If “White Girl in Danger” were an actual soap opera, it would unfold over several years, which would give us time to savor Michael R. Jackson’s febrile intelligence and his subversive sense of humor. But it is hard to unpack all that Jackson crams into his second musical (after his award-winning “A Strange Loop”): crazed soap opera storylines, parody videos, loud rock numbers, satiric sketches, a show-stopping solo and a pointed climactic metatheatrical monologue. At three hours long, “White Girl in Danger,” despite any number of funny, clever, entertaining and thought-provoking moments, is challenging even just to sit through.
Keesha Gibbs (Latoya Edwards) is a “Blackground” player for the soap opera town of Allwhite. She is “tired of the way the Allwhite Writer treats us…It’s like we’re second-class characters.” But, after the Allwhite Killer offs Molly Allwhite, Keesha is promoted to take Molly’s place as Best Friend.
Keesha strives to fit in with fellow teenagers Maegan Whitehall, Megan White, and Meagan Whitehead, and hopes, ultimately, to get her own Allwhite story, just like the ones the white girls have. Maegan (Alyse Alan Louis) is anorexic and obsessive-compulsive (“Ohmygod, the SATs are in like an hour and if I don’t lose five pounds and earn my keep at home, Mom’s gonna kill me.”) Megan (Molly Hager) is a poor little rich girl with a drug problem and abandonment issues (“I don’t care what Mother says! I’m the prettiest and the sluttiest! I’m way prettier and sluttier than her or my stuck-up twin sister!”) Meagan (Lauren Marcus) keeps on getting injured, explaining each of them as an accident or the result of her own clumsiness. Eventually, it’s revealed (if I understood this correctly) that she is actually just a klutz. We were led to believe her injuries were the result of domestic violence, because the girls’ white boyfriends, Matthew Scott, Scott Matthew and Zack Paul Gosselar (all played by Eric William Morris) want only to deflower and/or abuse them.
Meanwhile back in Blackground, Keesha’s mother Nell (Tarra Conner Jones) disapproves of Keesha’s move to Allwhite. ’Those Allwhites got you dancing like a trained damn monkey!” Tariq Blackwell (Vincent Jamal Hooper), who’s been murdered by the police, comes back from the dead to bring Keesha back to her senses and have sex with her, but she’ll have none of him. The other Blackgrounds, Florence, Caroline and Abilene, are busy attending police violence story time, or re-enacting slavery times.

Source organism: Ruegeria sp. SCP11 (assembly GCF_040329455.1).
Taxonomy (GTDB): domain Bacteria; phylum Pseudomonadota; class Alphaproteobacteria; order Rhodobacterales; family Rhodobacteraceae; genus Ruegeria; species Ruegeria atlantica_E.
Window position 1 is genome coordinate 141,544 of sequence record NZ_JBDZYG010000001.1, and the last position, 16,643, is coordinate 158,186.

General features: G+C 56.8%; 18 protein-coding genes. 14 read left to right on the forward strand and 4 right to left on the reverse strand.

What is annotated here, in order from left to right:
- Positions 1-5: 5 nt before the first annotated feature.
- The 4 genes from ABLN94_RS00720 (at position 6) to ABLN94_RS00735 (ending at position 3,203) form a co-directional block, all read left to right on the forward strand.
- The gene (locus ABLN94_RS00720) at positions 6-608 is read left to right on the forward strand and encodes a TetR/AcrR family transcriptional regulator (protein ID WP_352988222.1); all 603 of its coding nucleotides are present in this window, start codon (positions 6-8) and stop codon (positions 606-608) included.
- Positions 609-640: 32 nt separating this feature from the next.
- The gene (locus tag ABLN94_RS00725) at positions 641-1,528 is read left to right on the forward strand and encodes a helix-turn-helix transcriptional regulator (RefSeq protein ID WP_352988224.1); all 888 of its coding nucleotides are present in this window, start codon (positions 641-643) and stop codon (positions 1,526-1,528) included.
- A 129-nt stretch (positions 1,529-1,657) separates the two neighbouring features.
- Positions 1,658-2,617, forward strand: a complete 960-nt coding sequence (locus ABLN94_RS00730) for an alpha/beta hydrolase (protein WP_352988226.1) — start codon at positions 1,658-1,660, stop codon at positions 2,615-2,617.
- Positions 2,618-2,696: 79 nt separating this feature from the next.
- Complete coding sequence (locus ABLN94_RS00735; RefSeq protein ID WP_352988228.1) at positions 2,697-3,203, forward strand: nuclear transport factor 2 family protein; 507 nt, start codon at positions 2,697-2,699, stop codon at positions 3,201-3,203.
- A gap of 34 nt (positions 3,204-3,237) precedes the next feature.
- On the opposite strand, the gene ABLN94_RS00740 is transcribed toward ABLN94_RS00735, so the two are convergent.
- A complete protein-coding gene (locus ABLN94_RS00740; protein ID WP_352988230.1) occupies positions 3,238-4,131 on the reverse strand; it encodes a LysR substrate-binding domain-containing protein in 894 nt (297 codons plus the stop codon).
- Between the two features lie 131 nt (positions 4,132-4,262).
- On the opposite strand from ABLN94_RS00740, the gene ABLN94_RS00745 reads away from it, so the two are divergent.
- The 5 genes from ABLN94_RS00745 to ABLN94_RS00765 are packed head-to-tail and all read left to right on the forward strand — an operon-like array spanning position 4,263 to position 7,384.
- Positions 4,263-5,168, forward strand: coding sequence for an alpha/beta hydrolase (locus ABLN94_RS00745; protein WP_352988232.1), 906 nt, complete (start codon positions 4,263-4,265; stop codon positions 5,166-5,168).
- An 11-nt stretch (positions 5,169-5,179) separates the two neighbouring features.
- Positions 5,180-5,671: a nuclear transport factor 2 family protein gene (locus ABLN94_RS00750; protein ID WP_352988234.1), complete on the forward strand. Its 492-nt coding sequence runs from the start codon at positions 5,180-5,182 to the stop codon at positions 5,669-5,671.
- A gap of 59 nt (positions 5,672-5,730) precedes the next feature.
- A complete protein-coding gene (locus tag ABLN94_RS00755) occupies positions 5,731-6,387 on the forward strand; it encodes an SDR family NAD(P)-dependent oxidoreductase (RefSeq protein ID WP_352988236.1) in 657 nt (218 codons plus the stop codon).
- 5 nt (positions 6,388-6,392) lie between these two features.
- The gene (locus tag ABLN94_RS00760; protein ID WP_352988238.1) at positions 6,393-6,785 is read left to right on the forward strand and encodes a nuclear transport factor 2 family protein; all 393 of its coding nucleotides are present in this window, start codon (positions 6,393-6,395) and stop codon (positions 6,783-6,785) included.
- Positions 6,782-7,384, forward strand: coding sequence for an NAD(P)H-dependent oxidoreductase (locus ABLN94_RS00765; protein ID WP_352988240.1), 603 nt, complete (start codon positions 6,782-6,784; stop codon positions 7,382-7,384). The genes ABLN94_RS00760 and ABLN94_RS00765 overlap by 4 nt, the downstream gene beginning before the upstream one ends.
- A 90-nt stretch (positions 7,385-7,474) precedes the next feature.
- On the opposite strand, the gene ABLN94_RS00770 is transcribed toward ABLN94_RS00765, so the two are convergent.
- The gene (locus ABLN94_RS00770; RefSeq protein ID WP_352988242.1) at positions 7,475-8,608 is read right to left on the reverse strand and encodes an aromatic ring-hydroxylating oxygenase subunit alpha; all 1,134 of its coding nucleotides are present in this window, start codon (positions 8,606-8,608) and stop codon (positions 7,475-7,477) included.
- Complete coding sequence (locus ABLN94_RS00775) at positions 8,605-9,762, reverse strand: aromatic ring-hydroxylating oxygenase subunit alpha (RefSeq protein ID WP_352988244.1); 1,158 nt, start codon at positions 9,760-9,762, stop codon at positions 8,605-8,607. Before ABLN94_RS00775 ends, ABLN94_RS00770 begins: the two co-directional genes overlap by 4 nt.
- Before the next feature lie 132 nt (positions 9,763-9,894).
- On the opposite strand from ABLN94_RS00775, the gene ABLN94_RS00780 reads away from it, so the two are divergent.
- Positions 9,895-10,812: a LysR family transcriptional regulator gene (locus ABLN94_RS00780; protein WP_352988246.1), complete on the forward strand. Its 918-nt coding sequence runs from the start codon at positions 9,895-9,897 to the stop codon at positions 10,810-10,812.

Keesha and the other characters move through twists and turns that are increasingly off the wall, involving a hospital, courtroom, fashion gala, presidential campaign, battle of the bands, lesbian sex orgy, the Allwhite woods where the Allwhite Killer is unmasked, a battle around an electric chair….and more. If this somehow sounds coherent, it isn’t.
It becomes evident early on that Jackson is using soap operas in “White Girl in Danger” the way Jackie Sibblies Drury used TV sitcoms in her Pulitzer-winning play “Fairview” — as a metaphor for racial attitudes in the culture at large.
Keesha tries to organize the Blackgrounds into performing Blackground Girl Magic and taking over the Allwhite stories. The Blackgrounds resist; “everybody ain’t tryin’ to be no snivelin’ little Allwhite hussy like you,” says Florence (Kayla Davion.) “Some Blackground folk still goss some pride in dey skin oppression!”
“And what about The Allwhite Writer? We can’t do nuthin’ he don’t want us to do ,” Caroline (Morgan Siobhan Green) chimes in.
Keesha’s response: “Mother’s respectability politics are just not aligned with the radicality of this Blackground excellence abolition movement, Caroline. An interblacktional bleminist movement that will liberate all Blackgrounds! And as far as the Allwhite Writer, big trouble sounds like good trouble to me!”
This ferocious parody of wokeness is not an isolated occurrence in “White Girl in Danger.” Jackson also targets anti-racism, cancel culture, the term BIPOC (Black, Indigenous and People Of Color) replacing it with BICOC, as bawdy as it sounds. He treats with irreverence well-known phrases from such Black heroes as Congressman John Lewis (that’s where “good trouble” comes from) and Maya Angelou. He even parodies Oprah, with a video of a talk show called Mammy (Tarra Conner Jones again.) Mammy interviews Prince Larry and Duchess Meghan Blackle, who reveals that the stress of their new lives “has caused me to develop painful misogynoirhoids in my blagina,” which Prince Larry says he treats with “my tongue and my todger.” (Be warned that the vulgar language in “White Girl in Danger” goes far beyond what you can hear on TV, even cable.)